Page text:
Journal of Trainology



December 2012; Vol. 1, No. 2: Pages 45-52

The role of prostaglandin F2α in skeletal muscle regeneration

Christi Brewer, Dwight Waddell


Prostaglandins are a diverse group of eicosanoid hormones that modulate various processes, many of which are related to inflammation. Due to this, prostaglandins are the target of cyclooxygenase (COX) inhibitor drugs. Prostaglandin F2α (PGF2α) mediates processes integral to successful skeletal muscle regeneration, roles elucidated through suppression of its production with various COX-inhibitors. Objective: To provide a comprehensive review of literature regarding roles for the COX-metabolite PGF2α in skeletal muscle regeneration and consequences of its suppression with COX-inhibitors. Design: Systematic review. Method: Recognition was given to early in vitro studies that first established roles for PGF2α in two specific regenerative processes, and attention was then directed to human experiments investigating the PGF2α response to aerobic and resistance exercise. Results: PGF2α mediates protein synthesis and satellite cell activity post-injury. Although methodological differences exist between experiments, research has unanimously demonstrated COX-mediated suppression of PGF2α diminishes these regenerative processes. Conclusions: All experiments in humans have been acute exercise interventions. Studies involving repeated exercise and repeated administration of COX-inhibitors seem warranted to determine if chronic use impedes skeletal muscle regeneration after exercise. Such a finding may hold serious implications for recreational athletes, patients, and clinicians managing musculoskeletal pain or diseases with regular use of COX-inhibitors.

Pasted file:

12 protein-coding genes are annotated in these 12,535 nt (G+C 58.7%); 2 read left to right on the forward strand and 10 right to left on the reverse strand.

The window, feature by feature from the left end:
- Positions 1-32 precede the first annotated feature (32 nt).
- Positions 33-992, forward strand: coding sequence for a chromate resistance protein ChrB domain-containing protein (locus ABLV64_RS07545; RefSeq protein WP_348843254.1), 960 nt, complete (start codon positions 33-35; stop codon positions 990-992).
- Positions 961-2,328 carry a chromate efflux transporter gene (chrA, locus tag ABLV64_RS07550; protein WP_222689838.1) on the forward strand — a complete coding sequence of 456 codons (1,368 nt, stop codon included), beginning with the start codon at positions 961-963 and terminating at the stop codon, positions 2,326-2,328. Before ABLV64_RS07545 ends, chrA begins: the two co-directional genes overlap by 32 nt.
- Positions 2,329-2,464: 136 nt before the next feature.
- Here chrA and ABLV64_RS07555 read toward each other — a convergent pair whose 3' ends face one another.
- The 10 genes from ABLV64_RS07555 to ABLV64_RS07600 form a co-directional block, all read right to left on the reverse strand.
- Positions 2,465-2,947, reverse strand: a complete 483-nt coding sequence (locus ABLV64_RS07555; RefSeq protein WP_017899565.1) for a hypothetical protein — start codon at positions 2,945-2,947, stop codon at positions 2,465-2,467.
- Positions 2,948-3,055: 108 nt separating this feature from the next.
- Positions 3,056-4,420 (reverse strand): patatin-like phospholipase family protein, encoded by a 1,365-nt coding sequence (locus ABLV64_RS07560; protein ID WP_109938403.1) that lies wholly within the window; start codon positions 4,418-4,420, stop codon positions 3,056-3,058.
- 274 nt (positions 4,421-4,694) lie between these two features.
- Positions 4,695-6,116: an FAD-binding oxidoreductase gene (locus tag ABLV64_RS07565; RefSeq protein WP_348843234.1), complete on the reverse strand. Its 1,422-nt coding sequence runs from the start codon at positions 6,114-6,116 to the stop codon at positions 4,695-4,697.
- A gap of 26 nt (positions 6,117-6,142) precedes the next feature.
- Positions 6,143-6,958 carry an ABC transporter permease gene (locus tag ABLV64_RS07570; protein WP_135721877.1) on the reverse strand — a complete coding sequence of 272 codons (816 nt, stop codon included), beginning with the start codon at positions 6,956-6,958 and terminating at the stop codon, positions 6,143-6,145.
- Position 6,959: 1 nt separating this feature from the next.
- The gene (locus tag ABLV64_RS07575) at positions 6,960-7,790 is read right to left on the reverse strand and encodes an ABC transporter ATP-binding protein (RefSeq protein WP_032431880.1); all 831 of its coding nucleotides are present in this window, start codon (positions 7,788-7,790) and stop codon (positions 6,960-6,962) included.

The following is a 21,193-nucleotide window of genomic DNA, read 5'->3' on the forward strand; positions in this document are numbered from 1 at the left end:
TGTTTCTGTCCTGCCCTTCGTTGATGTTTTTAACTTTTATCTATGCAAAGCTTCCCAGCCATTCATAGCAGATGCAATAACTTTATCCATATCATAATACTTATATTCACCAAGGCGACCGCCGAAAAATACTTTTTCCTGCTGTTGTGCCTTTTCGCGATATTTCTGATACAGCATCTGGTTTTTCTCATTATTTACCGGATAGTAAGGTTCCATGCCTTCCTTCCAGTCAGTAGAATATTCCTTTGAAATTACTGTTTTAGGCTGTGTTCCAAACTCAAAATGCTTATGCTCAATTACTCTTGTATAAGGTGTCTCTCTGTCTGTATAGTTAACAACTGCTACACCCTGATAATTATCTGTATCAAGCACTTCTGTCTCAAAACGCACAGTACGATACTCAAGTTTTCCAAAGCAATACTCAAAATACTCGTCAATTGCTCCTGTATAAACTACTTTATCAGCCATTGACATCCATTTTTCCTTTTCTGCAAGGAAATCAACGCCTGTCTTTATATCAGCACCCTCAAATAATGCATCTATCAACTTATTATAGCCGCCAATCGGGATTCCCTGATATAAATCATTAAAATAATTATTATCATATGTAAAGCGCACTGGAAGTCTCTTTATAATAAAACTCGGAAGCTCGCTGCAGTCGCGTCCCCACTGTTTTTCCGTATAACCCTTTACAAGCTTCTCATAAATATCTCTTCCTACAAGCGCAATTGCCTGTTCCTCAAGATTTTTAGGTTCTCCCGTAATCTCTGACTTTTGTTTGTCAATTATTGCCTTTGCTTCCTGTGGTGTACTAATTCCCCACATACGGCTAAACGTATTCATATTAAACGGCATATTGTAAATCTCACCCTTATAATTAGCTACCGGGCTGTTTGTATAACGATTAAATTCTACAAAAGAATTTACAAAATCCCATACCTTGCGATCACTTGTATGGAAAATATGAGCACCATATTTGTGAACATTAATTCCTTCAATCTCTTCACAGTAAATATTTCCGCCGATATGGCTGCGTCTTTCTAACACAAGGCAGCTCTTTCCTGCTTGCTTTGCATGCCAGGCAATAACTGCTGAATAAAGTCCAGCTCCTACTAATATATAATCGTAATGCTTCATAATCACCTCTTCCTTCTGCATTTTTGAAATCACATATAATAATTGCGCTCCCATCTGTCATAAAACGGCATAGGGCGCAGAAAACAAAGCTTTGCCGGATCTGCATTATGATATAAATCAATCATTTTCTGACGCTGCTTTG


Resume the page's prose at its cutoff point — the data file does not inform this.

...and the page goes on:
Received August 24, 2012; accepted December 14, 2012